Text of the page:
CHARLESTON, W.Va. - On the heels of the passage of his education reform package, Gov. Earl Ray Tomblin announced Wednesday a statewide review of classroom technology.
That review comes with a new partnership with Project 24, a technology integration program developed by former Gov. Bob Wise.
The project will include a statewide assessment of each school's technology needs. Wise said the idea is to "get them to really develop a plan for how they will effectively use technology to advance learning and to support teachers."
"What this does is to make sure that everybody has a plan for how they would use technology, and have the plan first and then buy the technology," he said. "Don't buy the technology and then try to figure out how to use it."
The program comes at no cost to the state or local school systems.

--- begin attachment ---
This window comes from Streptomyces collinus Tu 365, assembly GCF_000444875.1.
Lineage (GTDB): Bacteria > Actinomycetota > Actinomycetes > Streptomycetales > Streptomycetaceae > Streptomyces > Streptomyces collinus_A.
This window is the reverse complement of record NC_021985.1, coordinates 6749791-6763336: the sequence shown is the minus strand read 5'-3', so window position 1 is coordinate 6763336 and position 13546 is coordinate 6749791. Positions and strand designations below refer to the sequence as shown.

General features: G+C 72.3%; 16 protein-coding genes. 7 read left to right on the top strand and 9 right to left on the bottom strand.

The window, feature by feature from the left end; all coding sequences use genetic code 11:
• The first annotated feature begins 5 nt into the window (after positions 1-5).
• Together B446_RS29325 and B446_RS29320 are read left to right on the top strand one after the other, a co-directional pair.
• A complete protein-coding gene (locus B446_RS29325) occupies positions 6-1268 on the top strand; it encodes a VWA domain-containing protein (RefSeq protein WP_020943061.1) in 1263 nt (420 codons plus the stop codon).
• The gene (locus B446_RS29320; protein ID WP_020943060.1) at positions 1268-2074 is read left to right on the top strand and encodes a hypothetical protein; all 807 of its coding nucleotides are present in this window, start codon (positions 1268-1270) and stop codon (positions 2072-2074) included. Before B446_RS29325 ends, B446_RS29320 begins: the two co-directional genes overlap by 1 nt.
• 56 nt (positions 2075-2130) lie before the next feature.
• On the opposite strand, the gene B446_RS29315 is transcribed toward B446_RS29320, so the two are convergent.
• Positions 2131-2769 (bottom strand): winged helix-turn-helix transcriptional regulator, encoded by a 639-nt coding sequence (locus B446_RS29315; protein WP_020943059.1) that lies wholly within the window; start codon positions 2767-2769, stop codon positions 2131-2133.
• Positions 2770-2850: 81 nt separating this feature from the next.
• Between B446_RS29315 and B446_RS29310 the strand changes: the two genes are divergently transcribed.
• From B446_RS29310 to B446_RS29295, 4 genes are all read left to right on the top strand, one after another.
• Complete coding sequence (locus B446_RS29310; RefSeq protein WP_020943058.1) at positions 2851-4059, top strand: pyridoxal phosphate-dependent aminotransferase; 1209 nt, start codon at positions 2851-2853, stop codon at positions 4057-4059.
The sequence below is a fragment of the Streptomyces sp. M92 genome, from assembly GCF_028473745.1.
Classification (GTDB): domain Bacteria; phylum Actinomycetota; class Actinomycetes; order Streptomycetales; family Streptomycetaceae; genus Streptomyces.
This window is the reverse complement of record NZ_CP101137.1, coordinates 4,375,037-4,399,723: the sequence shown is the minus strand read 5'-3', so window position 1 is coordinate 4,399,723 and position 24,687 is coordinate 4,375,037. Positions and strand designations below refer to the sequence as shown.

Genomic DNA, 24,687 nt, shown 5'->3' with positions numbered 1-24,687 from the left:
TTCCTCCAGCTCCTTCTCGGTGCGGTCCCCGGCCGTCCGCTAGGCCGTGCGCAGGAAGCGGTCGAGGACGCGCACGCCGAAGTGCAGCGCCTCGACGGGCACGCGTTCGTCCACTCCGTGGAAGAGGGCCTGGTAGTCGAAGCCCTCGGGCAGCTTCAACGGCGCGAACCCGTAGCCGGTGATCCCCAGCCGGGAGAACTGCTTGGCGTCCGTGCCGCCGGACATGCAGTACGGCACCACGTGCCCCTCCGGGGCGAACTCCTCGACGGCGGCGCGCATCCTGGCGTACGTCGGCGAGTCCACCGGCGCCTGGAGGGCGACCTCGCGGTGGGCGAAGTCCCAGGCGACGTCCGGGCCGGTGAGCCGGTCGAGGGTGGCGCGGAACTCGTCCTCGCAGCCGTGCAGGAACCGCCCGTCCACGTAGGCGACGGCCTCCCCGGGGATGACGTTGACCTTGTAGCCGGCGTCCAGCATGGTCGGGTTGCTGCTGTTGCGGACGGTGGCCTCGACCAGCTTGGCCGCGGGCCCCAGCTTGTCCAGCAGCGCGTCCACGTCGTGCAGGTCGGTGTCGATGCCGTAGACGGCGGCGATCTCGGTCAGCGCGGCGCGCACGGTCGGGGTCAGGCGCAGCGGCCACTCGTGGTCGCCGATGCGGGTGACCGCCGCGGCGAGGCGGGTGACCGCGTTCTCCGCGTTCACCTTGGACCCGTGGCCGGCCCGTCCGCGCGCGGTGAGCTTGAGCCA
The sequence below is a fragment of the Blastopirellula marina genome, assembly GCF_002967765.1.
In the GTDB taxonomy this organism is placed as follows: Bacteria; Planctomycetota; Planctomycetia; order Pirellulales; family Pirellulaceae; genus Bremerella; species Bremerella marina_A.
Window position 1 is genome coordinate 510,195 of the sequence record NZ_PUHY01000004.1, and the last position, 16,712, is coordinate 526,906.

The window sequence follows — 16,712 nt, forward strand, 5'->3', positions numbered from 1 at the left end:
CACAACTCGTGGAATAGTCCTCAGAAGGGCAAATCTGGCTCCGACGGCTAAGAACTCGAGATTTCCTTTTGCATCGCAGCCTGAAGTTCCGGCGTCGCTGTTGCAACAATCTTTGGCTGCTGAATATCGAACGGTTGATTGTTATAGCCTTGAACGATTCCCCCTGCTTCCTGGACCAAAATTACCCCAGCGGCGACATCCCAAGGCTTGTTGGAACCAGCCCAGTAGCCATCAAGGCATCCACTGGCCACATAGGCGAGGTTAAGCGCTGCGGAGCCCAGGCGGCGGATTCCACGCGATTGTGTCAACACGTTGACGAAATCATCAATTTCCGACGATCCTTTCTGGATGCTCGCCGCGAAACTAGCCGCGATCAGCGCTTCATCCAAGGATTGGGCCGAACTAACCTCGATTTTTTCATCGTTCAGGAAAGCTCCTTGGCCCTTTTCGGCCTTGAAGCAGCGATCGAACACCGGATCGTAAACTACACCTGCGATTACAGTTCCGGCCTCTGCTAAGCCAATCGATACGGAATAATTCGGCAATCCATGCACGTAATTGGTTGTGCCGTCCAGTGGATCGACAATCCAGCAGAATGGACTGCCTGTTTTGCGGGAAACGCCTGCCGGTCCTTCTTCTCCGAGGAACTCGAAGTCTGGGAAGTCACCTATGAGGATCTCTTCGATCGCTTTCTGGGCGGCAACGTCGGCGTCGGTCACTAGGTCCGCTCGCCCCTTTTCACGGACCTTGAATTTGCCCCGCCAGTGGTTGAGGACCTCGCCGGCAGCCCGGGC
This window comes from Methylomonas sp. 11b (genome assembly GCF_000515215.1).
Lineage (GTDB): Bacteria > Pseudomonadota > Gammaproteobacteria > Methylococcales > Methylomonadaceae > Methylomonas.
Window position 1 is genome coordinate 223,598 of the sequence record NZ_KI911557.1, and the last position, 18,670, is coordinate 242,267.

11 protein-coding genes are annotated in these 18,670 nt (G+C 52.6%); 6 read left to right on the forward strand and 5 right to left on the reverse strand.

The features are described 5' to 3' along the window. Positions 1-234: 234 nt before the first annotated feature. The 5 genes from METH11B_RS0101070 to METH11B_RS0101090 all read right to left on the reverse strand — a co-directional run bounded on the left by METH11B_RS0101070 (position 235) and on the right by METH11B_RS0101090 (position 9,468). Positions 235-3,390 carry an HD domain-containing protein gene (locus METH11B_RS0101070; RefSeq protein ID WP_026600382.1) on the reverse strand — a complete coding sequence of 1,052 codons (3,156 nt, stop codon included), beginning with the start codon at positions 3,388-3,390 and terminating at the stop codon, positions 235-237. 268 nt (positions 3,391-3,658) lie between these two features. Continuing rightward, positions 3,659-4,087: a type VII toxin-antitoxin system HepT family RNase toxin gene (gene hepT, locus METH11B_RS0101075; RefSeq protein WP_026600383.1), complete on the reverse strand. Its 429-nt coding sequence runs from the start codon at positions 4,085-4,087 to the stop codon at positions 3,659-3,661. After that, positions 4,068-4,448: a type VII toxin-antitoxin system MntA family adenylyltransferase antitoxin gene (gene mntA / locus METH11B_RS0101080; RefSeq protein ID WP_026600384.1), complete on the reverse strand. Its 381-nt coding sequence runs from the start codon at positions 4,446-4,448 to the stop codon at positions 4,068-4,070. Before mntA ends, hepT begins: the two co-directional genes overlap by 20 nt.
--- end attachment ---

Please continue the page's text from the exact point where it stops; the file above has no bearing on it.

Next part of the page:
It's a national program that has already been implemented in a slew of school systems across the country, but West Virginia will be the first state to adopt it on a statewide level.
The project will be individualized for each school system, and could be unique even on the school level.
Overall, the project includes a review of existing classroom technology and capabilities, a plan to put more technology in the classrooms, and then a proposal for implementation of that plan. Officials hope that every school district will begin that process within the next 24 months, as outlined by Project 24.
The state Board of Education has been investigating the project since March, when Tomblin asked them to do so as officials considered its adoption. The board has expressed its approval of the program.
Contact writer Shay Maunz at shay.ma...@dailymail.com or 304-348-4886.